From Dua Lipa's opening act and new song, to Joni Mitchell's first-ever performance on the GRAMMY stage and the tearjerking-yet-thrilling tribute to lost icons, the 66th GRAMMY Awards were a showcase of the best of the business. 

Press play on the videos below and relive the most exciting performances from the 66th GRAMMY Awards

Dua Lipa opened the 66th GRAMMY Awards with a medley of the first two singles from her upcoming album. Tracks "Houdini" and "Training Season" are the first two singles off Dua Lipa’s forthcoming third studio record, which follows her GRAMMY-winning 2020 LP Future Nostalgia. The 2024 GRAMMYs were a sneak peek of "Training Season," as the track officially arrives Feb. 15.

In a full-circle moment, Luke Combs perform his GRAMMY-nominated cover of "Fast Car" — with a suprise appearance from Tracy Chapman. "Fast Car" earned Chapman a GRAMMY for Best Female Pop Vocal Performance in 1989, when she took home the trophy. On the GRAMMY stage, the otherwise reclusive Chapman beamed as she strummed an acoustic guitar and duetted with Combs.

"Tracy is such an icon and, I mean, one of the best songwriters that I think any of us will ever be around to see," Combs said in the video introducing his performance.

Miley Cyrus had only performed "Flowers" twice before taking the GRAMMY-winning song to stage on Music’s Biggest Night. And while the hit track off Endless Summer Vacation was sure to be a showstopper, Cyrus’ performance was made even more special by winning her first GRAMMY moments before. After  eight nominations and many years in the industry, the singer’s exclamations of excitment were felt by everyone watching.

After winning the GRAMMY Award for Best Song Written For Visual Media at the Premiere Ceremony, Billie Eilish and brother FINNEAS performed the existential pop ballad from Barbie on the GRAMMY stage. "What Was I Made For?" would go on to win Song Of The Year, showing the world that Eilish certainly knows what she was made for.

Eighty-year-old icon ad 2022 MusiCares Person Of The Year Joni Mitchell performed for the first time at the GRAMMY Awrds — and there wasn’t a dry eye in the house. Seated in an elegant chair and surrounded by chandeliers, Mitchell offered an emotional performance of her 1969 hit "Both Sides Now." The legened was backed by Brandi Carlile, Allison Russell, Sistastrings, Lucius, Jacob Collier, and Blake Mills; earlier in the day, "Both Sides" took home the golden gramophone for Best Folk Album.

SZA went into the 2024 GRAMMYs as the most-nominated artist and took home awards for  Best Pop Duo/Group Performance and Best R&B Song. She then gave back to the audience, performing the GRAMMY-winning "Snooze," clad in a leather duster and wide-brimmed hat.

Olivia Rodrigo may not have taken home a golden gramophone, but she still left her all on the GRAMMYs stage. Donning an appropriately hued dress and just a dash of "blood" on her face, Rodrigo performed "vampire" as red liquid seeped from the walls behind her.

Billy Joel performed twice at the 66th GRAMMY Awards, treating audiences to one familiar tune and one brand-new track. Joel shared his newest offering, "Turn the Lights Back On," just before Album Of The Year was announced. His first release since 2007, "Turn the Lights Back On" marked his first time playing on the GRAMMYs stage in more than 20 years.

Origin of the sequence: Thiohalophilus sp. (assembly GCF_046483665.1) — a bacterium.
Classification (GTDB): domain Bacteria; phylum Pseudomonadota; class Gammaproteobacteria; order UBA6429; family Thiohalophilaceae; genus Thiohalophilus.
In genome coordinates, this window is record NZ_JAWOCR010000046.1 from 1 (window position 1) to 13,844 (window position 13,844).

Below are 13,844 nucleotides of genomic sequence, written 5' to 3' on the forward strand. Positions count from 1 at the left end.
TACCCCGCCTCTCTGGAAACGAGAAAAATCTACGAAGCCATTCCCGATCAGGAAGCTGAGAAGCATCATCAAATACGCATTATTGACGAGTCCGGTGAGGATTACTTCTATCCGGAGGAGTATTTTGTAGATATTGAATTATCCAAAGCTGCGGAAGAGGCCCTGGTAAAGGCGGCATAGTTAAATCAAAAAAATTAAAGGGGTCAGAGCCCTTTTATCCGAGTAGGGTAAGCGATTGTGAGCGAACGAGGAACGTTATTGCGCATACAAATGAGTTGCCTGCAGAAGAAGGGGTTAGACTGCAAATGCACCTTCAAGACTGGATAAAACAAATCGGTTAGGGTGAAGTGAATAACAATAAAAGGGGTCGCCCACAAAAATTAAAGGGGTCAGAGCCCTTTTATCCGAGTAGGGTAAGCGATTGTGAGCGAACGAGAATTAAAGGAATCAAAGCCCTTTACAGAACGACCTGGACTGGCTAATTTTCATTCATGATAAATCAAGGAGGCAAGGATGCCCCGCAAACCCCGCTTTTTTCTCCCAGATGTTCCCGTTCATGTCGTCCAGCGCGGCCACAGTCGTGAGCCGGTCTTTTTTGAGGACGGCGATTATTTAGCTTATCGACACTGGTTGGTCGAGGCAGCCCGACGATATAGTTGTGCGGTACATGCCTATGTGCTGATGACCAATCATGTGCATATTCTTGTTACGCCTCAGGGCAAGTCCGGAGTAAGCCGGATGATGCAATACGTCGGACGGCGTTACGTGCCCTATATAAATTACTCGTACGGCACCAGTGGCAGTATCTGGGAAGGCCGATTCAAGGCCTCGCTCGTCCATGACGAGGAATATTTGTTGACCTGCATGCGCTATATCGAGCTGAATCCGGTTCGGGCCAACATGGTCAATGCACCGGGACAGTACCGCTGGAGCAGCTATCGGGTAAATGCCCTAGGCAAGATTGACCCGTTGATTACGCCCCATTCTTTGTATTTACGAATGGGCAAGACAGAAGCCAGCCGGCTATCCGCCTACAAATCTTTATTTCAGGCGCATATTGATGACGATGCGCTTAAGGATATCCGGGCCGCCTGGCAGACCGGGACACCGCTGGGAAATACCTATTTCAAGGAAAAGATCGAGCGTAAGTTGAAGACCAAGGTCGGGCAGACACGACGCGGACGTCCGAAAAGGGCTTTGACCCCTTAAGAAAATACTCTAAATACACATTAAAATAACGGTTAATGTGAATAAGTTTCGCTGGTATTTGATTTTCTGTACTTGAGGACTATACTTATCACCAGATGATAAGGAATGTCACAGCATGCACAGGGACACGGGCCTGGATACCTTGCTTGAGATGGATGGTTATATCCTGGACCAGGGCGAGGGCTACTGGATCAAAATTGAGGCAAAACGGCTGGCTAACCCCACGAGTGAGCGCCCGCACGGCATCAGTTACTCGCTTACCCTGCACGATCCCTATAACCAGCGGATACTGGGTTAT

Burna Boy brought a piece of his homeland to the GRAMMYs, dancing among throngs of colorfully-dressed performers and equally colorful buildings. The Nigerian Afrobeats star performed "On Form," "City Boys" and "Sitting On Top Of The World," iwth special appearances by Brandy and 21 Savage.

U2 took the GRAMMY audience on a quick trip to Las Vegas, performing "Atomic City" live from the Sphere. The swirling, psychedelic and high-tech performance was the first live broadcast from Sin City venue, which the 22-time GRAMMY winners are currently doing a residency.

During the moving In Memoriam segment of the 2024 GRAMMYs, Eurythmics singer Annie Lennox was joined by Wendy Melvoin and Lisa Coleman to pay tribute to Sinead O'Connor. Together, they offered an emotional cover of the late Irish pioneer's "Nothing Compares 2 U."

Further honoring the lives of incredible individuals that the music world lost in 2023, Fantasia Barrino made Tina Turner proud with a high-energy performance of "Proud Mary." The performance and tribute were introduced by Oprah Winfrey, who called Turner "a towering figure. She is our forever goddess of rock and roll who inspired millions, a moving symbol of grace and grit, soul and power…And as those big wheels of time keep on turnin’, Tina’s voice continues to speak to all of us." 

Continuing the In Memoriam tribute, Global Impact Award honoree Lenny Kravitz paid respect to Clarence Avant as the "Godfather of Black Music" with a tribute that included a performance of "Ain't No Sunshine" and "Lean on Me" by Album Of The Year nominee Jon Batiste.

During the Premiere Ceremony, Gaby Moreno & El David Aguilar performed a harmonious and haunting “Luna de Xelaju.” Their take on the popular Guatemalan waltz composed by Paco Pérez was set against a video of falling rose petals, highlighting the romanticism of the duo’s voices.

The Premiere Ceremony kicked off the 2024 GRAMMYs with an exciting performance from Pentatonix, Jordin Sparks, Larkin Poe, J. Ivy, and Sheila E., who welcomed audiences to a day-long celebration of musical excellence.